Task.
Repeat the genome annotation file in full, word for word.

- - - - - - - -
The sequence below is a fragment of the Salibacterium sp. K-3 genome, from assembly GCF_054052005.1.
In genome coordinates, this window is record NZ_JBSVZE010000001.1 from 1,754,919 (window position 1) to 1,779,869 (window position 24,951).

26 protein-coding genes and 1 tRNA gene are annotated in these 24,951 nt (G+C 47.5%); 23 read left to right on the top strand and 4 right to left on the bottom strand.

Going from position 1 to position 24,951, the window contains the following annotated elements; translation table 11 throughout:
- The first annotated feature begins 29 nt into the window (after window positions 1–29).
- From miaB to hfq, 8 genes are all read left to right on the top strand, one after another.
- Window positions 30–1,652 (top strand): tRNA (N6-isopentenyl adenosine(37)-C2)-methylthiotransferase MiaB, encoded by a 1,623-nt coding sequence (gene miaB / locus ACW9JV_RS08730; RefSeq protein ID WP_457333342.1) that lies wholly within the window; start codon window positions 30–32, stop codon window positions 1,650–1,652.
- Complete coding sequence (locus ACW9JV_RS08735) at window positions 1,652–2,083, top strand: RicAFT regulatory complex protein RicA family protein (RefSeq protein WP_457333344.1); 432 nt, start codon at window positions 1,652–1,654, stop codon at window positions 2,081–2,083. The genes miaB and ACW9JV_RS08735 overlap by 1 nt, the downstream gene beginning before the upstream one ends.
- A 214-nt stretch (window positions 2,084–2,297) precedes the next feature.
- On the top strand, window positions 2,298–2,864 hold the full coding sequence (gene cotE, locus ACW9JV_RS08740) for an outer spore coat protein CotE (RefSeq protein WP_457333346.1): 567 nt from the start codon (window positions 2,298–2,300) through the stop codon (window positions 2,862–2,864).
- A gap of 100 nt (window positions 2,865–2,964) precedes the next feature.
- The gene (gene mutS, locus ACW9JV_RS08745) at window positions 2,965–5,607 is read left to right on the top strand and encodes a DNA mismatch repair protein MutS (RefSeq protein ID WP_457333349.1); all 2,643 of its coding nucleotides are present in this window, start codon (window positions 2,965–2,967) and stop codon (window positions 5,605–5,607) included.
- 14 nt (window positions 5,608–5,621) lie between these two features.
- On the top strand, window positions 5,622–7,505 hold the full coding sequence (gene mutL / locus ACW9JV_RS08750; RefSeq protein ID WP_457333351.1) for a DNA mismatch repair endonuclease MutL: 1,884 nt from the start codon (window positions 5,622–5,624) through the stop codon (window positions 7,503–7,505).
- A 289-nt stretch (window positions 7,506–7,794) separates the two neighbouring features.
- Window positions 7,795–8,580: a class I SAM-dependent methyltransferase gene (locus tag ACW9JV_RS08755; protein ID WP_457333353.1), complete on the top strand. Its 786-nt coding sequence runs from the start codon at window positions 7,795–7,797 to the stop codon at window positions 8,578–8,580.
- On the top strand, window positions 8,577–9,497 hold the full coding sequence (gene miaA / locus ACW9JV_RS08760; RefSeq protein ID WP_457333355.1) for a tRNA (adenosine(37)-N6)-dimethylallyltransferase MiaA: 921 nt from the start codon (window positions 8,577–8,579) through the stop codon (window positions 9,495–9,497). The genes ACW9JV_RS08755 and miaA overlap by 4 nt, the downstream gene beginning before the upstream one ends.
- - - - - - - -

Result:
The sequence below is a fragment of the Salibacterium sp. K-3 genome, from assembly GCF_054052005.1.
In genome coordinates, this window is record NZ_JBSVZE010000001.1 from 1,754,919 (window position 1) to 1,779,869 (window position 24,951).

26 protein-coding genes and 1 tRNA gene are annotated in these 24,951 nt (G+C 47.5%); 23 read left to right on the top strand and 4 right to left on the bottom strand.

Going from position 1 to position 24,951, the window contains the following annotated elements; translation table 11 throughout:
- The first annotated feature begins 29 nt into the window (after window positions 1–29).
- From miaB to hfq, 8 genes are all read left to right on the top strand, one after another.
- Window positions 30–1,652 (top strand): tRNA (N6-isopentenyl adenosine(37)-C2)-methylthiotransferase MiaB, encoded by a 1,623-nt coding sequence (gene miaB / locus ACW9JV_RS08730; RefSeq protein ID WP_457333342.1) that lies wholly within the window; start codon window positions 30–32, stop codon window positions 1,650–1,652.
- Complete coding sequence (locus ACW9JV_RS08735) at window positions 1,652–2,083, top strand: RicAFT regulatory complex protein RicA family protein (RefSeq protein WP_457333344.1); 432 nt, start codon at window positions 1,652–1,654, stop codon at window positions 2,081–2,083. The genes miaB and ACW9JV_RS08735 overlap by 1 nt, the downstream gene beginning before the upstream one ends.
- A 214-nt stretch (window positions 2,084–2,297) precedes the next feature.
- On the top strand, window positions 2,298–2,864 hold the full coding sequence (gene cotE, locus ACW9JV_RS08740) for an outer spore coat protein CotE (RefSeq protein WP_457333346.1): 567 nt from the start codon (window positions 2,298–2,300) through the stop codon (window positions 2,862–2,864).
- A gap of 100 nt (window positions 2,865–2,964) precedes the next feature.
- The gene (gene mutS, locus ACW9JV_RS08745) at window positions 2,965–5,607 is read left to right on the top strand and encodes a DNA mismatch repair protein MutS (RefSeq protein ID WP_457333349.1); all 2,643 of its coding nucleotides are present in this window, start codon (window positions 2,965–2,967) and stop codon (window positions 5,605–5,607) included.
- 14 nt (window positions 5,608–5,621) lie between these two features.
- On the top strand, window positions 5,622–7,505 hold the full coding sequence (gene mutL / locus ACW9JV_RS08750; RefSeq protein ID WP_457333351.1) for a DNA mismatch repair endonuclease MutL: 1,884 nt from the start codon (window positions 5,622–5,624) through the stop codon (window positions 7,503–7,505).
- A 289-nt stretch (window positions 7,506–7,794) separates the two neighbouring features.
- Window positions 7,795–8,580: a class I SAM-dependent methyltransferase gene (locus tag ACW9JV_RS08755; protein ID WP_457333353.1), complete on the top strand. Its 786-nt coding sequence runs from the start codon at window positions 7,795–7,797 to the stop codon at window positions 8,578–8,580.
- On the top strand, window positions 8,577–9,497 hold the full coding sequence (gene miaA / locus ACW9JV_RS08760; RefSeq protein ID WP_457333355.1) for a tRNA (adenosine(37)-N6)-dimethylallyltransferase MiaA: 921 nt from the start codon (window positions 8,577–8,579) through the stop codon (window positions 9,495–9,497). The genes ACW9JV_RS08755 and miaA overlap by 4 nt, the downstream gene beginning before the upstream one ends.